The Board expects Owners, who use the Lots as their primary residence, to be responsible for the reasonable maintenance of their Lots—regardless of the Owners’ business, vacation or other schedules that may cause the Owners to be away from their Lots for extended periods of time. Also, Owners are responsible for being familiar with the covenants and restrictions contained within the Declaration Document and the Architectural Design Guidelines.

Enforcement Process

The District's Board, through its management company, performs neighborhood inspections approximately twice per month. For all Lot violations noted during neighborhood inspections, the District will send out letters notifying the owners of the nature of the violation and the date on which it was observed. In addition, homeowners are subject to fines when recurring violations of the same type are identified on their lots.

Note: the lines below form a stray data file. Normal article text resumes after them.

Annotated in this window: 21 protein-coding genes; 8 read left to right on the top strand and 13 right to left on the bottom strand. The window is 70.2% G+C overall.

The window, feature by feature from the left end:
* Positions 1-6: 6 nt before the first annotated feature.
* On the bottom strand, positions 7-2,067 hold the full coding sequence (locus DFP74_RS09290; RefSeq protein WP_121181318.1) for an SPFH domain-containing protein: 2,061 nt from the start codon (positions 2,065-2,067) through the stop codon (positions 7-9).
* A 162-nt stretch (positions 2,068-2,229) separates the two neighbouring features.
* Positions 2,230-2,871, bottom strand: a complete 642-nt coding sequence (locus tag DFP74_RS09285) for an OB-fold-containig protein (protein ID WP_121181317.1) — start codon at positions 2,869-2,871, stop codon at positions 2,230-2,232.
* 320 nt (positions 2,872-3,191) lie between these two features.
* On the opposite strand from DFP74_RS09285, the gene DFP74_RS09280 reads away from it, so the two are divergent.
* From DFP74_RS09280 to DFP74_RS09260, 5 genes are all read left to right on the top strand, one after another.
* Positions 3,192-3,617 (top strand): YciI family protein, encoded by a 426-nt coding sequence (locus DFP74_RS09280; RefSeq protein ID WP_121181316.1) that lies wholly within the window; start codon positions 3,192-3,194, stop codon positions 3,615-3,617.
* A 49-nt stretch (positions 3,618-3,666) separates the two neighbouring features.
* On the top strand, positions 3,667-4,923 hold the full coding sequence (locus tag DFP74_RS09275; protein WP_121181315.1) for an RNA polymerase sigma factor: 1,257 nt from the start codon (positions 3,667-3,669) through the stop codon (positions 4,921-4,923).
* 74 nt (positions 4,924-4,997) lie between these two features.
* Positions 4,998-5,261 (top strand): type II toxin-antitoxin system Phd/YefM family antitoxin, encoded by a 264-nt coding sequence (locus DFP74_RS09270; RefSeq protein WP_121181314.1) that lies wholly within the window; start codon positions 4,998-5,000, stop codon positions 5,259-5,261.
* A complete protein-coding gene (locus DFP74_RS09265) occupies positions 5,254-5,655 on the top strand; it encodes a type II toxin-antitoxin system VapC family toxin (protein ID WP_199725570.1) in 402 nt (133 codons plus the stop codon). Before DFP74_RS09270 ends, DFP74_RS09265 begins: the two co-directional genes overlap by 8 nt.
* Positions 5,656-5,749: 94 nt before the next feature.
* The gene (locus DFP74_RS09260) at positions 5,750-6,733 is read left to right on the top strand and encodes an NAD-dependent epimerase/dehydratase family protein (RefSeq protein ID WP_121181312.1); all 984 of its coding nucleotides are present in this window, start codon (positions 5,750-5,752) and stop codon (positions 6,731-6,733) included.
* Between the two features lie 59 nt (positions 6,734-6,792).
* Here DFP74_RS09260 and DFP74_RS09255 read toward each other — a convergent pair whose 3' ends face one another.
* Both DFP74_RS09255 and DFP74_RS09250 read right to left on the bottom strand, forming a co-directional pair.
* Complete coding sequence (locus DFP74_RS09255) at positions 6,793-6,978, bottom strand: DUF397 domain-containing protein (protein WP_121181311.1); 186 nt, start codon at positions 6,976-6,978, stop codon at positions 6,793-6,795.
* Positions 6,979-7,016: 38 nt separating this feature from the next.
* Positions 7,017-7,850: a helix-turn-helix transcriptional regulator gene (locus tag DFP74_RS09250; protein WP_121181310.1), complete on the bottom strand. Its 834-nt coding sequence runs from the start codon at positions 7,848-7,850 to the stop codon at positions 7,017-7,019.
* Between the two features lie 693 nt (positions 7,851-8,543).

The notice and fine schedule for covenant enforcement is as follows:

First Notice

Written courtesy notice

Second Notice

Second courtesy notice

Third Notice

Written notice of $25 fine

Fourth Notice

Written notice of $50 fine

Fifth Notice

Written notice of $100 fine

Sixth and
Subsequent Notices

Written notice of $100 fine and intent to file lien and/or turnover to attorneys

Please note that based on the above notice schedule, Owners are allowed at least one month to correct any violations on their Lot before fines begin to be assessed on the Owner's account.  (In certain cases, a violation may have existed for one or more weeks prior to the first notice being issued--which makes it possible violations to exist up to 6 weeks before a homeowner is fined for failing to address a violation.)

The District's Board allows homeowners ten (10) calendar days from the date of the written notice to correct the violation. If, on a subsequent inspection, the violation has not been corrected, the next notice in order will be sent to the homeowner.